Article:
U.S. Embassy Bangkok
95 Wireless Road, Bangkok 10330, Thailand
Find a translator to get a certified translation of the signed and stamped affidavit in Thai.
Get the affidavit and translation legalized at the Thai Ministry of Foreign Affairs Legalization Division.
Up the street from the U.S. Consulate in Chiang Mai, there is a translating agency that will be able to perform the service you need. We opted for a translation agency that our Airbnb host recommended near the trendy Nimman Street. We were only in Chiang Mai for four days, so we were pressed on time. We opted for an express translation service that included having the paperwork taken to the Thai Ministry of Foreign Affairs where they can be legalized. The process took 2 days and we paid around 4000 baht for this premium service. If you are willing to deliver the translated documents to the ministry yourself, you can save at least half that cost. Just keep in mind that the bureaucracy and language barrier could make this step a time sink, so it may be best to pay more for a premium service and save yourself the hassle and time. Also keep in mind that if the translated documents have errors, you’ll have to ask the translation agency to correct it before resubmitting it back to the Ministry.
Register your marriage after your ceremony at the local civil registrar office in the Amphur (government building) to make your marriage official.
With your signed, U.S. stamped, translated, and Thai-government approved affidavit in hand, you are now ready to register your marriage at the local Amphur near your wedding ceremony. We flew from Chiang Mai to Krabi where we had our wedding ceremony near Railay Beach. We employed the services of an officiant, even though it was not necessary to make the marriage legal. We were fortunate to have the help of our wedding photographer at the Amphur and would recommend that you have a Thai-speaking representative to help the process go smoothly. We were also fortunate to be the first ones at the Amphur after their lunch break and avoided the long lines that the people who arrived 20 minutes after us met. The Amphur provided 2 witnesses required for the wedding certificate and we were asked to pay a fee of our choice for their services. The whole process took nearly an hour. You’ll be asked to confirm names and sign a few documents. When we left the Amphur, our marriage was legally recognized in the Kingdom of Thailand and we had the paperwork to prove it – all in Thai.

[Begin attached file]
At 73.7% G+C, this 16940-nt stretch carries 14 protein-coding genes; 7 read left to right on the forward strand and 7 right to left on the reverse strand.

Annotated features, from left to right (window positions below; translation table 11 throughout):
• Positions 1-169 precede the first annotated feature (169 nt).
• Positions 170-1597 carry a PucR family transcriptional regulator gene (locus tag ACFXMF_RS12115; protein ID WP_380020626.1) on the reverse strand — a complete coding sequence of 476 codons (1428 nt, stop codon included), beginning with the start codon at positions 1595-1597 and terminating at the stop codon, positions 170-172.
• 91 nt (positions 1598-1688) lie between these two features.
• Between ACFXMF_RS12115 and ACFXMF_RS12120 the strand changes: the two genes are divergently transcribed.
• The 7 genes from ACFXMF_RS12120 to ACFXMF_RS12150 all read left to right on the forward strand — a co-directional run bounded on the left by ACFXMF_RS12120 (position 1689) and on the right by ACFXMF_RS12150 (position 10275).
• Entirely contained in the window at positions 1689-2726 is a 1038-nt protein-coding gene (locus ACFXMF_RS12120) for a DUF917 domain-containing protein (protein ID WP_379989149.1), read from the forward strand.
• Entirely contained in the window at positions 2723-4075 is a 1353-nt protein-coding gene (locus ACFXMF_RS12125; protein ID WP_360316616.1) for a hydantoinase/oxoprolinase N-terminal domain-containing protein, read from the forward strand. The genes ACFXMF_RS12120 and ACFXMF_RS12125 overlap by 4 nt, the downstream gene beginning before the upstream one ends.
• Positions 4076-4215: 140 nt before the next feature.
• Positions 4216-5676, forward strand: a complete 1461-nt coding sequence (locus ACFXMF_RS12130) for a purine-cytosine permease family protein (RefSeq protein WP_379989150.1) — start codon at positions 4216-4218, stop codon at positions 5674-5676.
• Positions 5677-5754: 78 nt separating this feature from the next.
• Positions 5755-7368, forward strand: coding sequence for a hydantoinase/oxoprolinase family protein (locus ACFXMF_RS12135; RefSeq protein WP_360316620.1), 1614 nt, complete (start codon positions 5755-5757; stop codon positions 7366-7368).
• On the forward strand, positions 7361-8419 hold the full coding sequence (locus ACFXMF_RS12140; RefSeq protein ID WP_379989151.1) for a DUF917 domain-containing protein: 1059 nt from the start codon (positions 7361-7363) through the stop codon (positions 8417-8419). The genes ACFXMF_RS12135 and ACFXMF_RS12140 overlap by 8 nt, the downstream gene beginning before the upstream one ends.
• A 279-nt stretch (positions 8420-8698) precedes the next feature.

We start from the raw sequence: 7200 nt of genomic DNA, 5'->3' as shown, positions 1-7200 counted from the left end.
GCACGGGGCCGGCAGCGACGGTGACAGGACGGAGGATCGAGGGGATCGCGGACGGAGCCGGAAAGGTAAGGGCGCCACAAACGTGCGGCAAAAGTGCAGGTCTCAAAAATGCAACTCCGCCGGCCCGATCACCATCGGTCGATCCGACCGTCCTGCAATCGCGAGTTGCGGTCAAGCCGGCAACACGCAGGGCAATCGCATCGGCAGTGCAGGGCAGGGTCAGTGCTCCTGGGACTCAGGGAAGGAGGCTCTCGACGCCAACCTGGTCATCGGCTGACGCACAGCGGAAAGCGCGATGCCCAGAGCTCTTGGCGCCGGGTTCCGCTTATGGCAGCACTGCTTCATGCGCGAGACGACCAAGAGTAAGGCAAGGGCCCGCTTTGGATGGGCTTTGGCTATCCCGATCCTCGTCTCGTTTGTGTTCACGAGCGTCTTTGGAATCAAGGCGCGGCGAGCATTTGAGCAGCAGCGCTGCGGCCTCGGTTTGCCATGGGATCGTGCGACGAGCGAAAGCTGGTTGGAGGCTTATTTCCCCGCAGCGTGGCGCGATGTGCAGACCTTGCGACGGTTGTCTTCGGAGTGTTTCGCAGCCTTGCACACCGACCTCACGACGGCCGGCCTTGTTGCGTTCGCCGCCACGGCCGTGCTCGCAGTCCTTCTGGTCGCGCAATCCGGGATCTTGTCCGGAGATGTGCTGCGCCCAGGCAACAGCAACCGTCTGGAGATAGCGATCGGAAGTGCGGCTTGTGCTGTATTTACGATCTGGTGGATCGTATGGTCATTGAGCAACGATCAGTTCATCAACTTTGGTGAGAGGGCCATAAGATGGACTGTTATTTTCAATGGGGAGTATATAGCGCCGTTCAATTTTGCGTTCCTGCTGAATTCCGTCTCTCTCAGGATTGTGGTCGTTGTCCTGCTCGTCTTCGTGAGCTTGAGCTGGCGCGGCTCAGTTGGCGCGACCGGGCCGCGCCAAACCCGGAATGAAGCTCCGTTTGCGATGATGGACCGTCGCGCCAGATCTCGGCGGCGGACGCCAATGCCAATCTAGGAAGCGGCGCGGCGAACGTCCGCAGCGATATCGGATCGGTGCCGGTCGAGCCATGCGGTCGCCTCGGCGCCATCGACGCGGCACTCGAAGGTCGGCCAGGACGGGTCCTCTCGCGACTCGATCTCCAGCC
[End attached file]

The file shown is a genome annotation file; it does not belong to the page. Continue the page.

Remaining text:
Have your marriage certificate translated to English.
Congratulations! Now that your marriage is official in Thailand, it is official in the U.S. as well. The last step to do in this process is to have your Thai wedding documents translated back to English so that U.S. government agencies can read it. We have not yet done this step yet. Anyone know of good translators in Seattle?
That’s all there is to it! Now go and book your flights and accommodations and gear up for an adventure of a lifetime.